Pennington, a first-round pick in 2000, completing nearly 69 percent of his passes, throwing 22 touchdowns with six interceptions for a league-high passer rating of 104.2. He could become the fourth straight quarterback to start training camp as the backup and win a Super Bowl, following Kurt Warner of St. Louis, Trent Dilfer of Baltimore and Brady of New England.
This marks the first time since 1986 both New York teams made the playoffs in the same season.
The New York Giants (10-6), who won their last four games, visit the NFC West champion San Francisco 49ers (10-6) on Sunday afternoon in the wild card round. The Cleveland Browns (9-7) are in the playoffs for the first time since the franchise was reborn in 1999 and will meet longtime division rival Pittsburgh (10-5-1) in the AFC wild card game on Sunday.
Report: Bryant to play in 2004 Olympics
LOS ANGELES, Jan. 3 (UPI) -- It appears that Kobe Bryant will be a player in the Summer Olympics in 2004.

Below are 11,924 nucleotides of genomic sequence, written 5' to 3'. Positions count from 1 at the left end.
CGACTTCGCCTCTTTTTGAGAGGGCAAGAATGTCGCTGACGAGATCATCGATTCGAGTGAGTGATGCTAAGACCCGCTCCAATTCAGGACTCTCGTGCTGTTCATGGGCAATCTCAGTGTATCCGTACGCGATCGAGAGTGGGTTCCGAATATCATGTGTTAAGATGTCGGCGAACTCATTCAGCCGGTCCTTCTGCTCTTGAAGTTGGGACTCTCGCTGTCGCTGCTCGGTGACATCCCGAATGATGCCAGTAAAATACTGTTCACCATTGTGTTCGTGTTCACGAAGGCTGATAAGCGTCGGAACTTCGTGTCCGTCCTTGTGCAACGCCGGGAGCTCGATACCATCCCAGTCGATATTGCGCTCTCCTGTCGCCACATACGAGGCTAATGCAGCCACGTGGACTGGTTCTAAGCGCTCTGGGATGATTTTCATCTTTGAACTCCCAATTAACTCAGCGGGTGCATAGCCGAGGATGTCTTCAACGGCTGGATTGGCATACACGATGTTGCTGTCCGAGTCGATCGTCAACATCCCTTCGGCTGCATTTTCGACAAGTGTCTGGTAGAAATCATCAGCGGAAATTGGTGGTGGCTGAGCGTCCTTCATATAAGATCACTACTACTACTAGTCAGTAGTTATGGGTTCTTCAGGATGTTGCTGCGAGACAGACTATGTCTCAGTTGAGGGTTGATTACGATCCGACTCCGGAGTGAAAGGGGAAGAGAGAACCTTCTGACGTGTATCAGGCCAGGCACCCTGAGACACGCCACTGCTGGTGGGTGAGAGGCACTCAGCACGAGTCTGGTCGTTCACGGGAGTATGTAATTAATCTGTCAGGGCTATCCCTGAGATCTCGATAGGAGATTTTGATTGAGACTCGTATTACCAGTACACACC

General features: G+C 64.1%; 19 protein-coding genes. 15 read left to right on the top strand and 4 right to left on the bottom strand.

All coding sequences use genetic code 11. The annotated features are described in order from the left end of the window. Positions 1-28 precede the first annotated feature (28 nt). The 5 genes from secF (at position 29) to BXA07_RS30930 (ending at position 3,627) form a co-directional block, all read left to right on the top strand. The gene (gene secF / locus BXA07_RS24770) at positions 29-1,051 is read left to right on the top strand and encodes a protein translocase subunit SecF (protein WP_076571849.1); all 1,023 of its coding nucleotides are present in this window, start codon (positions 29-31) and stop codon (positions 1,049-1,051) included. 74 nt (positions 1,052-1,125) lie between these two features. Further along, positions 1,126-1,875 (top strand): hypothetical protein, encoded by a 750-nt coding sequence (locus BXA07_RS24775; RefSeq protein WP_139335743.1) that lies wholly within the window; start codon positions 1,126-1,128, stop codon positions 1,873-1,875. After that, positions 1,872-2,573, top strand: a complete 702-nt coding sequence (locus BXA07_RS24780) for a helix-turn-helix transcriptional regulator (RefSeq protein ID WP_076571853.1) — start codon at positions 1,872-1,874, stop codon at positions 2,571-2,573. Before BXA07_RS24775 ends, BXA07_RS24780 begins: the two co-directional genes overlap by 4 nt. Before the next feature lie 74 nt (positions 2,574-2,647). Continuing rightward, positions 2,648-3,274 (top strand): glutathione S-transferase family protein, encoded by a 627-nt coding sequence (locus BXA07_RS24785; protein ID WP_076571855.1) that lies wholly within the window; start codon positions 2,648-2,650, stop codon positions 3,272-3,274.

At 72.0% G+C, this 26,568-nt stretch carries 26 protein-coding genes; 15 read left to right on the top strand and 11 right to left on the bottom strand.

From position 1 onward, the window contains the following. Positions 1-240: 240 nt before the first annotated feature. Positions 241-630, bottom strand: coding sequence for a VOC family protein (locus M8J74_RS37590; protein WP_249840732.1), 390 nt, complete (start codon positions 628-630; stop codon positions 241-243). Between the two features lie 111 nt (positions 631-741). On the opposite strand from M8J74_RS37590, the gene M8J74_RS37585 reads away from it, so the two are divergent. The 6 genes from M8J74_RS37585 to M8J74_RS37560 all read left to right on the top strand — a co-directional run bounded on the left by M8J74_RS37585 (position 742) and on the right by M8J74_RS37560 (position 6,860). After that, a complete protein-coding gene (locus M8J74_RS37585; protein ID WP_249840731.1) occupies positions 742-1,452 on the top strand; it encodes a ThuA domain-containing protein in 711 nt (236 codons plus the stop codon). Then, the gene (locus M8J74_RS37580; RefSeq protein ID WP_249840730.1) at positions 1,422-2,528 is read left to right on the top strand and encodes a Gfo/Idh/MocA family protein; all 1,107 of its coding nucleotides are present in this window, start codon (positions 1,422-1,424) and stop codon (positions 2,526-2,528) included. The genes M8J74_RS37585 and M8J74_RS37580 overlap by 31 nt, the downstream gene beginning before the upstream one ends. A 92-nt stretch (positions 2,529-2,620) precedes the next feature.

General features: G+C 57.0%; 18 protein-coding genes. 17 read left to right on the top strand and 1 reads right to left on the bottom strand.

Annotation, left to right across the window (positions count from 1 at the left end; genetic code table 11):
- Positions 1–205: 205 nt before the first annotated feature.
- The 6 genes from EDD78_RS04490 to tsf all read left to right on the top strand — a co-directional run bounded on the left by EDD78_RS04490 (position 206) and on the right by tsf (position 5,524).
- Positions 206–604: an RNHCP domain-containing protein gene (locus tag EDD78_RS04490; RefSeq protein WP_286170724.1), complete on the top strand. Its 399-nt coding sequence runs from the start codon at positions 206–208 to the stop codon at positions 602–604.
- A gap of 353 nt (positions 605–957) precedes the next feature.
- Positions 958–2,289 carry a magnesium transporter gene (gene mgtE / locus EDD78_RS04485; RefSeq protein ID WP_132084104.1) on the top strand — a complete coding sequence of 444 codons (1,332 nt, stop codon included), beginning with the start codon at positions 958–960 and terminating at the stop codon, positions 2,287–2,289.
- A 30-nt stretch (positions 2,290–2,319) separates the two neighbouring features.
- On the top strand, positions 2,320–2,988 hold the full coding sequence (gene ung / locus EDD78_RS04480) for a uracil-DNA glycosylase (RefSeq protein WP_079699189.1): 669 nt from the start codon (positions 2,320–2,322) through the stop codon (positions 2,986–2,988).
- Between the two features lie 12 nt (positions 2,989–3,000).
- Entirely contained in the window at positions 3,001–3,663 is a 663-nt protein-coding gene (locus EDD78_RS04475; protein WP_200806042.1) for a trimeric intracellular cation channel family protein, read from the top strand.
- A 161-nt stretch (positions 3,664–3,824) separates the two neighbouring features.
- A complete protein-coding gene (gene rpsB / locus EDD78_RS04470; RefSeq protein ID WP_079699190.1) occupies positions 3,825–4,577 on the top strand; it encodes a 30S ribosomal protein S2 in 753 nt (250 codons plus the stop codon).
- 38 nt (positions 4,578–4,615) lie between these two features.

The Los Angeles Times reported Friday that Bryant has notified USA Basketball of his intention to accept its invitation to play for the team in Athens, as well as next year's qualifying tournament in Puerto Rico.
"I just want to play," the Los Angeles Lakers star guard told the newspaper. "I want to compete and bring home what's rightfully ours."
With a team made up of players that clearly were not the best the NBA had to offer, the United States lost three times last summer and finished sixth in the World Championships, played at Indianapolis.
Superstar center Shaquille O'Neal and Bryant, who led the Los Angeles Lakers to their third straight NBA title, did not play, nor did reigning MVP Tim Duncan of the San Antonio Spurs, Jason Kidd of the New Jersey Nets, and Tracy McGrady of the Orlando Magic.
Duncan, Kidd, McGrady, and Milwaukee Bucks guard Ray Allen have committed to represent the U.S. in 2004, and Bryant reportedly has followed suit, although USA Basketball Men's Senior National Team Committee Chairman Stu Jackson has
not confirmed Bryant's acceptance.
In order to defend its Olympic gold medal in 2004, the U.S. must enter a team in next summer's FIBA America Olympic Qualifying Tournament and place in the top three.
O'Neal, who once dubbed himself the "Big Aristotle," said he likely would not play in the 2004 Olympics if Philadelphia's Larry Brown was named as Team USA coach instead of Phil Jackson of the Lakers, but did not entirely close the door on his participation.
Brown was named coach by USA Basketball on Nov. 26.